Reference : Equilibrium in capacitated network models with queueing delays, queue-storage, blocki...
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Equilibrium in capacitated network models with queueing delays, queue-storage, blocking back and control
Smith, Mike J. mailto []
Huang, Wei mailto []
Viti, Francesco mailto [University of Luxembourg > Faculty of Science, Technology and Communication (FSTC) > Engineering Research Unit >]
Procedia Social and Behavioral Sciences
Yes (verified by ORBilu)
20th International Symposium on Transportation and Traffic Theory (ISTTT 2013)
from 16-07-2013 to 19-07-2013
[en] Link-based traffic assignment ; Capacity-constrained equilibrium ; Elastic Demand ; Queueing ; Blocking Back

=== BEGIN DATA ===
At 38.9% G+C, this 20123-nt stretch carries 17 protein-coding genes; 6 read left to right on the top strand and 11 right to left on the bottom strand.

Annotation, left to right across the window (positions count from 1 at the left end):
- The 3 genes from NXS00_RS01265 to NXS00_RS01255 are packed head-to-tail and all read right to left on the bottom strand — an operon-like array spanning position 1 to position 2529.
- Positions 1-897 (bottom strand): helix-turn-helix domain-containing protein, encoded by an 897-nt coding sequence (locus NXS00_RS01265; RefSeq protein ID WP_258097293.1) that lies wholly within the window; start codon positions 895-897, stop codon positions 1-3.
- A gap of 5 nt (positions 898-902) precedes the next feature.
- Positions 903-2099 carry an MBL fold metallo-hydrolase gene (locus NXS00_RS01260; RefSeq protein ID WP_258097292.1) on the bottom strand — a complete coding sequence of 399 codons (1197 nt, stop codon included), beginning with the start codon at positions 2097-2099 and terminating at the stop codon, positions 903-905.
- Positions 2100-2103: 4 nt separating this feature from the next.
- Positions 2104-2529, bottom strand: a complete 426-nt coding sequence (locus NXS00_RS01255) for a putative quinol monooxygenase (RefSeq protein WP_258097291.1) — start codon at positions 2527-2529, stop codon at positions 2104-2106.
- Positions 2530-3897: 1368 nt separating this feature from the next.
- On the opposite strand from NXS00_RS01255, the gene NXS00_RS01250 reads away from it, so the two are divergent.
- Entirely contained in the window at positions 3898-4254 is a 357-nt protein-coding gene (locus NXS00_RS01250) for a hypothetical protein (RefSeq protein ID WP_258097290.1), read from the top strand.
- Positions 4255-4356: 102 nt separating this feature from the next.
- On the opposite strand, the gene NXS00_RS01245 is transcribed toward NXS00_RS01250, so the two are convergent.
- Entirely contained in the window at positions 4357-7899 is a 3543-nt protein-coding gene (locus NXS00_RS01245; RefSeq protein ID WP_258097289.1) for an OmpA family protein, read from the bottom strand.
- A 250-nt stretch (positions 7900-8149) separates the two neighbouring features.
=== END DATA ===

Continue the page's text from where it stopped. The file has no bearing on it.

[en] This paper considers a steady-state, link-based, fixed (or inelastic) demand equilibrium model with explicit link-exit capacities, explicit bottleneck or queuing delays and explicit bounds on queue storage capacities. The (spatial queueing) model at the heart of this equilibrium model takes account of the space taken up by queues both when there is no blocking back and also when there is blocking back. The paper shows in theorem 1 that a feasible traffic assignment model has an equilibrium solution provided prices are used to impose capacity restrictions and utilises this result to show that there is an equilibrium with the spatial queueing model, provided queue-storage capacities are sufficiently large. Other results are obtained by changing the variables and sets in theorem 1 suitably. These results include: (1) existence of equilibrium results (in both a steady state and a dynamic context) which allow signal green-times to respond to prices and (2) an existence of equilibrium result which allow signal green-times to respond to spatial queues; provided this response follows the P0 control policy in Smith (1979, 1987). These results show that under certain conditions the P0 control policy maximises network capacity. The spatial queueing model is illustrated on a simple network. Finally the paper includes elastic demand; this is necessary for long-run evaluations. Each of the steady state models here may be thought of as a stationary solution to the dynamic assignment problem either with or without blocking back.

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